POLICY UPDATE: Budget, Healthcare, Non-Partisanship and Overtime Rules
We circulated a sign-on letter to Governor Hogan asking him to speak out publicly against the cuts in federal programs and protections now being considered in Congress. If you missed that request, we urge you to read and sign that letter here. As proposed by the President, next year’s federal budget would cut over $200 million from discretionary federal programs in Maryland – in addition to the impact of health care and Medicaid changes now being debated. Governors can be a critical force in communicating the harmful or even devastating effects that these cuts would have on the people and the economies of their states to members of Congress.
On July 11, Republican Senate Majority Leader McConnell announced that a revised version of the Better Care Reconciliation Act (the Senate’s response to the now derided American Health Care Act or “AHCA” passed by the House of Representatives, itself released earlier this month) will be made public later this week. Preliminary accounts say the bill may do away with tax and fee cuts benefitting the wealthy in the earlier draft, but may still include the highly criticized cuts to Medicaid. Senator McConnell also said that he expects a CBO ‘score’ on the revision by next week, and he will extend the current Senate session into the traditional August recess to resolve health care and other business pending in the Senate.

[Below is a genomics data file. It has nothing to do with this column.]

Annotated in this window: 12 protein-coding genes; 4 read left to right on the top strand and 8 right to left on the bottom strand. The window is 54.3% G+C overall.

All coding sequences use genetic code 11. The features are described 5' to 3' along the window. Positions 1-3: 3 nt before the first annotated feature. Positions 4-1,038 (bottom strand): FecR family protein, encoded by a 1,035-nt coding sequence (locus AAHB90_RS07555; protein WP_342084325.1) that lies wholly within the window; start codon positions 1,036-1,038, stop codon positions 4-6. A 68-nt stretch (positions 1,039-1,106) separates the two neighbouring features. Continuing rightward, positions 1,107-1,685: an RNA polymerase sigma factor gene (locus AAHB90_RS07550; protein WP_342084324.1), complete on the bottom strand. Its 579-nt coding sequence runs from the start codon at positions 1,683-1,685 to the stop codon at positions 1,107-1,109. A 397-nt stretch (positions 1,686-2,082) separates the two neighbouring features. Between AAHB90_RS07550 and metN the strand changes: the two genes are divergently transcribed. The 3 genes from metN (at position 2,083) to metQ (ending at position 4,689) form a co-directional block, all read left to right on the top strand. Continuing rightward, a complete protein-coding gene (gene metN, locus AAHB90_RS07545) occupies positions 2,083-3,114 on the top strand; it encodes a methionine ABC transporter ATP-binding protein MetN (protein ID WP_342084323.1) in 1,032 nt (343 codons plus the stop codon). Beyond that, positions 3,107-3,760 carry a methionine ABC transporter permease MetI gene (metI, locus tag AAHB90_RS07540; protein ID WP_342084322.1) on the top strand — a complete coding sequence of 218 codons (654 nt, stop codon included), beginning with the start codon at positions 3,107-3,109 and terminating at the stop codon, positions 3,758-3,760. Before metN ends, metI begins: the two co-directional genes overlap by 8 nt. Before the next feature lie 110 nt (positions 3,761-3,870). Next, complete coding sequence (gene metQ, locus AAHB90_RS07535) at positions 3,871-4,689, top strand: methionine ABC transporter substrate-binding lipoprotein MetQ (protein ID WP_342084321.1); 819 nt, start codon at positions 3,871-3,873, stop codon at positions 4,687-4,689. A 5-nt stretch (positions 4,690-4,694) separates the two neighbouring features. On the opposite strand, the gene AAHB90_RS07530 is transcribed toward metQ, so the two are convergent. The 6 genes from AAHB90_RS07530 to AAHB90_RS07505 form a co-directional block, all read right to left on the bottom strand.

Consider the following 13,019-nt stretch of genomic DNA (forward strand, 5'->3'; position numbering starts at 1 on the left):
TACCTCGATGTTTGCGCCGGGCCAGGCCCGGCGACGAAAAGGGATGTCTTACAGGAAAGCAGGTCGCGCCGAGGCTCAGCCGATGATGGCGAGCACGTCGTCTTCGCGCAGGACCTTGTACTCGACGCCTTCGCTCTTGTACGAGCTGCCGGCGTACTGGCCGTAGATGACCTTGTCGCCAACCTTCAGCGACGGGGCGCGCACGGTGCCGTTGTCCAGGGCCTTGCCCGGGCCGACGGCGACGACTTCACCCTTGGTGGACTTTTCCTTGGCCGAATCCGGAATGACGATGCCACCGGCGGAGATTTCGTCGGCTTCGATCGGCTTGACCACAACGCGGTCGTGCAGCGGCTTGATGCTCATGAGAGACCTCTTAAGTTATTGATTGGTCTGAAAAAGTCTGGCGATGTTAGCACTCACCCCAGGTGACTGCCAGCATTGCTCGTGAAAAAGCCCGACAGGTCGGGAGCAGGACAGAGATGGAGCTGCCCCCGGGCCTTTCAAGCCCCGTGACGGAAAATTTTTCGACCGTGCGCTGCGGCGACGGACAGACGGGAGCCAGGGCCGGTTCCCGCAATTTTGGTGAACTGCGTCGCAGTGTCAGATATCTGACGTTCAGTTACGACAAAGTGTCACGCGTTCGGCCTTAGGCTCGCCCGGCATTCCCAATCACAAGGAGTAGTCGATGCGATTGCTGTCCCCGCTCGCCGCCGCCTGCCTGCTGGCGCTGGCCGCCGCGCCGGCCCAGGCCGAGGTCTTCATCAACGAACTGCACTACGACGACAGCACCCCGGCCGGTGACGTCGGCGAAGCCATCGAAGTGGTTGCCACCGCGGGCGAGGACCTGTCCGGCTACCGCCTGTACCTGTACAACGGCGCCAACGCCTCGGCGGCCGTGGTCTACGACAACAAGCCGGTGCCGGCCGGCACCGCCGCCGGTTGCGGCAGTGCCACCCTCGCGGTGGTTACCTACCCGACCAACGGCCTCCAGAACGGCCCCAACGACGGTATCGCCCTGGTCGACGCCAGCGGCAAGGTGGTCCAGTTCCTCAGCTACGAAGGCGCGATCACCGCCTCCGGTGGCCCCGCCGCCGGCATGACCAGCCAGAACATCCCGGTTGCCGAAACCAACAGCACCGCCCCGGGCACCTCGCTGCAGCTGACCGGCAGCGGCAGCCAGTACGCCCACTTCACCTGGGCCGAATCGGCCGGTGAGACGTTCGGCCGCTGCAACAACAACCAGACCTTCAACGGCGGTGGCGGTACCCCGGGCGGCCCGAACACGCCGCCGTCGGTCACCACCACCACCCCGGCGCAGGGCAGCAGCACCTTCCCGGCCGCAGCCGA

Maryland Nonprofits has joined the National Council of Nonprofits and state nonprofit associations from 44 other states in calling on the members of the House Appropriations Committee to strip an extraneous rider (Section 116) from the Financial Services and General Government Appropriations Act for FY 2018. That joint letter is available here, and we have also forwarded it to Representatives Harris and Ruppersberger, who represent Maryland on the Appropriations Committee. BoardSource and other national representatives of the nonprofit community are taking similar action. This may be only the first of several direct attempts to weaken or repeal the prohibition on partisan activity known as the Johnson Amendment.
The U.S. Department of Labor has essentially dropped its defense against litigation that blocked enforcement of the new paid overtime rules promulgated last year by the Obama Administration. However, as reported here by HR Daily Advisor, the Department has also indicated that it disagreed with that part of the federal district judge’s ruling that held DOL had no regulatory authority regarding minimum salaries AND that they would consider proposing a new regulation that raised the minimum qualifying salaries – but not as far as last year’s promulgated rule. We will continue to monitor this and keep you updated on any renewal of a regulatory process.